(a) a central node that includes central receiver means for receiving a data packet, central repeater means responsive to receipt of the data packet by the central receiver means for generating a repeated data packet, and central transmitter means for transmitting the repeated data packet;
(b) a plurality of port nodes, each individual port node being connectable to an associated segment of a local area network and including:
(i) first port node receiver means for receiving data packets from said port node's associated segment of the local area network,
(ii) first port node transmitter means for transmitting data packets from the first port node receiver means to the central node,
(iii) priority means for identifying the port node that receives a data packet at its first port node receiver means as a source port node such that other of the plurality of port nodes cannot transmit a data packet received from its associated segment to the central node while said port node is identified as the source port node,
(iv) second port node receiver means for receiving repeated data packets from the central node, and
(v) second port node transmitter means for transmitting repeated data packets from the second port node receiver means to said port node's associated segment;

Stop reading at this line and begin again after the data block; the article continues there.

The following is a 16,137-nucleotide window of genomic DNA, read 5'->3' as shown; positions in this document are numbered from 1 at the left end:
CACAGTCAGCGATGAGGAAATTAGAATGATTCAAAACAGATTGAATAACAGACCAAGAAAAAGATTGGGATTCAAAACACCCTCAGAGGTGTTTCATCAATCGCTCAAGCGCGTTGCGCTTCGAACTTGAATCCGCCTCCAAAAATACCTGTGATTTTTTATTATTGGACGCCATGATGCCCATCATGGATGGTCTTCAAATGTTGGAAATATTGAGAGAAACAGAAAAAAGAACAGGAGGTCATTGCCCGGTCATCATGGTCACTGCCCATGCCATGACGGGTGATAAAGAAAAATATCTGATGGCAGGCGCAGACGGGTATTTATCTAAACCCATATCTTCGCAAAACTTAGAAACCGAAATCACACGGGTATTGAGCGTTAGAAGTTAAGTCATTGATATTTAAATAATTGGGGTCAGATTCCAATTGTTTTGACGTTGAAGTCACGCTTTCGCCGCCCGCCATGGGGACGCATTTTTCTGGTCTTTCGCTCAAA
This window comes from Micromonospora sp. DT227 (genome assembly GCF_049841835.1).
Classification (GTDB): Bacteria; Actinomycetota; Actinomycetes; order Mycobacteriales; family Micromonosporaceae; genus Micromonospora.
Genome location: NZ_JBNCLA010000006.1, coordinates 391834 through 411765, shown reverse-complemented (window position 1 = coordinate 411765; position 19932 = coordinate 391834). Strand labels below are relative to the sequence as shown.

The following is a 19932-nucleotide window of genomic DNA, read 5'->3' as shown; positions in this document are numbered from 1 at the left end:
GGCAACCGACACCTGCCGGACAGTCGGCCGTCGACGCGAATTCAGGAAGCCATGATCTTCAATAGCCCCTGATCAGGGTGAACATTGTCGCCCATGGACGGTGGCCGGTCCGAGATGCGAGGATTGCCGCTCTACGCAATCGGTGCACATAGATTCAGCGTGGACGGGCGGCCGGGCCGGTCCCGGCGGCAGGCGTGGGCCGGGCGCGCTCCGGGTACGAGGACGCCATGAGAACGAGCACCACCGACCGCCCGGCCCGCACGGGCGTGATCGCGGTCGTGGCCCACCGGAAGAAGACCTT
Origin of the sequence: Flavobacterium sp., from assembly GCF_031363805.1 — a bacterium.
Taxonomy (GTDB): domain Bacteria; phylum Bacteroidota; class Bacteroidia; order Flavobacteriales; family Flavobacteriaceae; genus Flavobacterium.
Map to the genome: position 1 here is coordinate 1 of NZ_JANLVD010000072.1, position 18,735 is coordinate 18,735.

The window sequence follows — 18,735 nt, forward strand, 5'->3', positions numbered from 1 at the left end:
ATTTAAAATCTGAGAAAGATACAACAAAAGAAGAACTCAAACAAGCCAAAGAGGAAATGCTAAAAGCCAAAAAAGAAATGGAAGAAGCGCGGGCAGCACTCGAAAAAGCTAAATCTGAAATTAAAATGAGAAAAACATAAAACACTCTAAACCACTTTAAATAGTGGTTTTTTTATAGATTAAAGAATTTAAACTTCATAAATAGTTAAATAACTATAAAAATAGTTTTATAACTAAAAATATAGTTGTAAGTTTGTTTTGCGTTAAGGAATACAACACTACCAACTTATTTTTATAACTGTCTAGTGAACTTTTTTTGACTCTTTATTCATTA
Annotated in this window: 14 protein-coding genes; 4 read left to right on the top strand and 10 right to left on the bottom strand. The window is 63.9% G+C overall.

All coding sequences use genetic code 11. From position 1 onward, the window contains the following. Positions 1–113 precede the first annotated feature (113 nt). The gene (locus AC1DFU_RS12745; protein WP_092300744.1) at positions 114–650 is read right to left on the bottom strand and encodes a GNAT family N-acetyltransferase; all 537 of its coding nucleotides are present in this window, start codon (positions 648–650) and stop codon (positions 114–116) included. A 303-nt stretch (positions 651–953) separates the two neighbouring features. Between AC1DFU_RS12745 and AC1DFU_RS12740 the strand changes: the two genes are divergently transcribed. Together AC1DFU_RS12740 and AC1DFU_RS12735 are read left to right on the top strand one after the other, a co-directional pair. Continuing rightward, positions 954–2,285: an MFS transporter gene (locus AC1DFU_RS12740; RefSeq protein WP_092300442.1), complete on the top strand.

(vi) configuration and status means for configuring said port node in response to management information and for monitoring events occurring at said port node to produce status information;
(c) internal bus means connected to each of the port nodes for transferring management and status information to and from the port nodes;
(d) external interface means for connecting external devices to the repeater interface controller, the external interface means connectable to an external bus, the external bus connectable to an external processor and an external display;
(e) display and update logic means connected to the internal bus means and to the external interface means for simultaneously controlling both the internal bus means and the external bus, the display and update logic means transferring management and status information from the port nodes to the external display when the display and update logic means controls both the internal bus means and the external bus; and